International

Political Violence Erupts In Ivory Coast

Ivory Coast police face supporters of opposition leader Alassane Ouattara. Troops loyal to Ivorian leader Laurent Gbagbo mobilized to thwart an attempt to storm state television headquarters. i

Police face supporters of opposition leader Alassane Ouattara. Troops loyal to Laurent Gbagbo's regime mobilized to block an attempt to take over state television headquarters. Issouf Sanogo/AFP/Getty Images hide caption

itoggle caption Issouf Sanogo/AFP/Getty Images
Ivory Coast police face supporters of opposition leader Alassane Ouattara. Troops loyal to Ivorian leader Laurent Gbagbo mobilized to thwart an attempt to storm state television headquarters.

Police face supporters of opposition leader Alassane Ouattara. Troops loyal to Laurent Gbagbo's regime mobilized to block an attempt to take over state television headquarters.

Issouf Sanogo/AFP/Getty Images

Update at 4:17 p.m. ET: The AP is now reporting that at least 20 people have died, and possibly as many as 30.


An unconfirmed report says that 18 people have died in political violence in Abidjan, Ivory Coast, on Thursday. The AP reports:

The toll of 18 dead cited by senior opposition official Amadou Coulibaly could not be immediately confirmed, and police could not be reached for comment. An Associated Press reporter saw at least three bodies in one neighborhood.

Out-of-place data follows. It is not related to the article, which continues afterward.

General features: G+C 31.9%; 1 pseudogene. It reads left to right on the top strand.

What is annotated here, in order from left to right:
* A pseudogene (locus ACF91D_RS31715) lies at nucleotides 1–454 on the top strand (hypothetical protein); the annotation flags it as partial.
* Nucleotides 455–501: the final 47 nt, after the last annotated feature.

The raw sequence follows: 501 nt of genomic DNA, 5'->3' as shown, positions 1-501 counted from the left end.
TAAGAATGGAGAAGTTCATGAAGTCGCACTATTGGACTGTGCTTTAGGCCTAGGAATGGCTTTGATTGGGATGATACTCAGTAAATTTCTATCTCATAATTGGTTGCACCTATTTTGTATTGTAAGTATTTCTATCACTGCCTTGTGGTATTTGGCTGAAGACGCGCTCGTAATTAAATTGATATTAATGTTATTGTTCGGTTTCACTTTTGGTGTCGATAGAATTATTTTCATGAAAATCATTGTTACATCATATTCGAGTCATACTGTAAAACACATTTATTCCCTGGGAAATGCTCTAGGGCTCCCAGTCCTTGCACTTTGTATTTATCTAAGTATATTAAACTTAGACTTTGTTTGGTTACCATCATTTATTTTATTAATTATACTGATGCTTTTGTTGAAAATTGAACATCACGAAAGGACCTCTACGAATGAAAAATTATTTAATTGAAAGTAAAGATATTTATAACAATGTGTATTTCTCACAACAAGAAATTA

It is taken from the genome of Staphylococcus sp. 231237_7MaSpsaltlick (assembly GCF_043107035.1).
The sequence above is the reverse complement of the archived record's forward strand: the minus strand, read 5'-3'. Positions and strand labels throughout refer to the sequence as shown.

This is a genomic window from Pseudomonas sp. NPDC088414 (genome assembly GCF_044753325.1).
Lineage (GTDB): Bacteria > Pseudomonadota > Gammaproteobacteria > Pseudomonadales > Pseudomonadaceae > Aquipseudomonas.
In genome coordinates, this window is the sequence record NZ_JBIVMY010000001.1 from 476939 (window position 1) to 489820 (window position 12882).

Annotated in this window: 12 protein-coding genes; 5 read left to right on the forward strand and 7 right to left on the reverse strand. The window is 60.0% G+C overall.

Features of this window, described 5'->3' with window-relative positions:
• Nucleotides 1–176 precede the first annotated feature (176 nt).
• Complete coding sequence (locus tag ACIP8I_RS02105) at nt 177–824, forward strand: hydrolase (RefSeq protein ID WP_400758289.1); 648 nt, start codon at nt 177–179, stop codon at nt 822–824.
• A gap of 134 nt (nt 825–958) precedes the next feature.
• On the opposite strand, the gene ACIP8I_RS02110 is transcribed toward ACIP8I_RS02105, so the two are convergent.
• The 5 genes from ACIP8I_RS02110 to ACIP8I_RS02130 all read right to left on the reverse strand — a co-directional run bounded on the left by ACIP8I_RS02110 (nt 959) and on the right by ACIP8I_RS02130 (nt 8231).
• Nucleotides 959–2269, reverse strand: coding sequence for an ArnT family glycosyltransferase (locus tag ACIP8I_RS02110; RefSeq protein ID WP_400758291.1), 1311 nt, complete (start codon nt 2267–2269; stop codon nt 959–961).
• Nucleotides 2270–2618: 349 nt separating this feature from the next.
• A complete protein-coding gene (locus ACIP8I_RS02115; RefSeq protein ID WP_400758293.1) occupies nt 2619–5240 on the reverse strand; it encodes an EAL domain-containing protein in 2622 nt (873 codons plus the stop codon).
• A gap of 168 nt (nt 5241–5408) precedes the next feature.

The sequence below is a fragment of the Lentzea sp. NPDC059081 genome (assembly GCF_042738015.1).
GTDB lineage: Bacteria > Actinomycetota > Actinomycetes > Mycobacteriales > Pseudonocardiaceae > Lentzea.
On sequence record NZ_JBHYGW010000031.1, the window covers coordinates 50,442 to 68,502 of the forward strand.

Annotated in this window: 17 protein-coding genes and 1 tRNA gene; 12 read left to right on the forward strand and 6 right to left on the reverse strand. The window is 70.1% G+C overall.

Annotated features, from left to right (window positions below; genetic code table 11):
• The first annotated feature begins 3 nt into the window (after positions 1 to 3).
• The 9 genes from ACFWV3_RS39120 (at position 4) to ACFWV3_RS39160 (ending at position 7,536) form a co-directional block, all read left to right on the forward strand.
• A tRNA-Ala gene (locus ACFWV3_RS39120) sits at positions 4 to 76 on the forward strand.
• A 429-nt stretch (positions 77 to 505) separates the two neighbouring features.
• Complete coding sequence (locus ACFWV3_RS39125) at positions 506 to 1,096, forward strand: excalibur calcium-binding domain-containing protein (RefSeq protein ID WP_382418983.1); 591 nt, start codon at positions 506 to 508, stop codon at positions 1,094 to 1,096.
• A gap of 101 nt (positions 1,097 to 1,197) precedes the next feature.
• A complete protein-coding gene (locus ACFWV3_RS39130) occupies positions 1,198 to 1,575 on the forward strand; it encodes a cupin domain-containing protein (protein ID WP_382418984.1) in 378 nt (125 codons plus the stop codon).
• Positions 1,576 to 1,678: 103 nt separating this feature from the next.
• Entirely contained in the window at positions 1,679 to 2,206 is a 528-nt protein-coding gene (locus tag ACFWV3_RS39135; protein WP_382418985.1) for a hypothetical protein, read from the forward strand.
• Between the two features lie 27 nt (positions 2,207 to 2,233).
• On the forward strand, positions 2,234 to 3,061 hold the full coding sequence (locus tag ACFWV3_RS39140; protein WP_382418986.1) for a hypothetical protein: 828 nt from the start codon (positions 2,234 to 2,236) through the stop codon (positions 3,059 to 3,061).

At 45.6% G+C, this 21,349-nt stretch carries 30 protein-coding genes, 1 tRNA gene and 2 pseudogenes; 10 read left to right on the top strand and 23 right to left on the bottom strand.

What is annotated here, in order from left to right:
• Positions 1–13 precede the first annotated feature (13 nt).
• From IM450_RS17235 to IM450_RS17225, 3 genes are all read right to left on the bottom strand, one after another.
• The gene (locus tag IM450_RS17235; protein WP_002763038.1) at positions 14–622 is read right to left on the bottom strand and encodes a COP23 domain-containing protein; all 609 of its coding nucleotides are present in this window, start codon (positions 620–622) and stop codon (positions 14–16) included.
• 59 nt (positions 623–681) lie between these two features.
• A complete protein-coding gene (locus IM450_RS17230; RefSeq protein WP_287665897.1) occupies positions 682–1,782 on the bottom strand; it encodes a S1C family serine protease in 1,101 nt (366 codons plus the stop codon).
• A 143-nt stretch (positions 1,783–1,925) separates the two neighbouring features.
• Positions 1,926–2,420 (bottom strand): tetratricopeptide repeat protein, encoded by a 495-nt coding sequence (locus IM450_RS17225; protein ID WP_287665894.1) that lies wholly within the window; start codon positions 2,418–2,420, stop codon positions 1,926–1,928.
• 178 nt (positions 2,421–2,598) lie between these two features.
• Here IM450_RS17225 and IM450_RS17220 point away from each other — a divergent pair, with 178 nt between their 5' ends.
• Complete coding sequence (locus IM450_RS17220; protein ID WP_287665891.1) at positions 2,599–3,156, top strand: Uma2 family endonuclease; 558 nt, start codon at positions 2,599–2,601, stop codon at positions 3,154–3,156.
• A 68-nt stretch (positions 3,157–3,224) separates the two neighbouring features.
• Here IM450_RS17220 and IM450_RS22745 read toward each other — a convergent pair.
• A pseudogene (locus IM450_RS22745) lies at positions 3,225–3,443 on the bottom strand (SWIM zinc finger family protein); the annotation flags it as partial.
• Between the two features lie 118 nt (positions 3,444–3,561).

Human rights lawyer Traore Drissa put the number of dead at 15. The conflicting reports came out of a chaotic city that also saw an errant rocket-propelled grenade strike the United States Embassy.

Listen to the Story

Loading…

  • Playlist
  • Download
  • Embed
    Embed <iframe src="http://www.npr.org/player/embed/132107764/132101140" width="100%" height="290" frameborder="0" scrolling="no">

Listen to the Story

Ivory Coast — the world'slargest cocoa producer — has been locked in a tense political standoff over who will be the country's next president since a November 28 runoff resulted in claims of victory by both opposition leader Alassane Ouattara and incumbent Laurent Gbagbo. International observers have backed Ouattara's claim to victory, while Gbagbo has largely held on to the government's levers of power.

On Morning Edition, NPR's Ofeibea Quist-Arcton — who is in Abidjan — said that she ran into a group of Ouattara supporters today as they were being chased by security forces. Ofeibea's report:

The violence sparked by the competing presidential claims has many fearing a return to civil war. That 2002-2003 conflict split the West African nation of 20 million into two.

Comments

 

Please keep your community civil. All comments must follow the NPR.org Community rules and terms of use, and will be moderated prior to posting. NPR reserves the right to use the comments we receive, in whole or in part, and to use the commenter's name and location, in any medium. See also the Terms of Use, Privacy Policy and Community FAQ.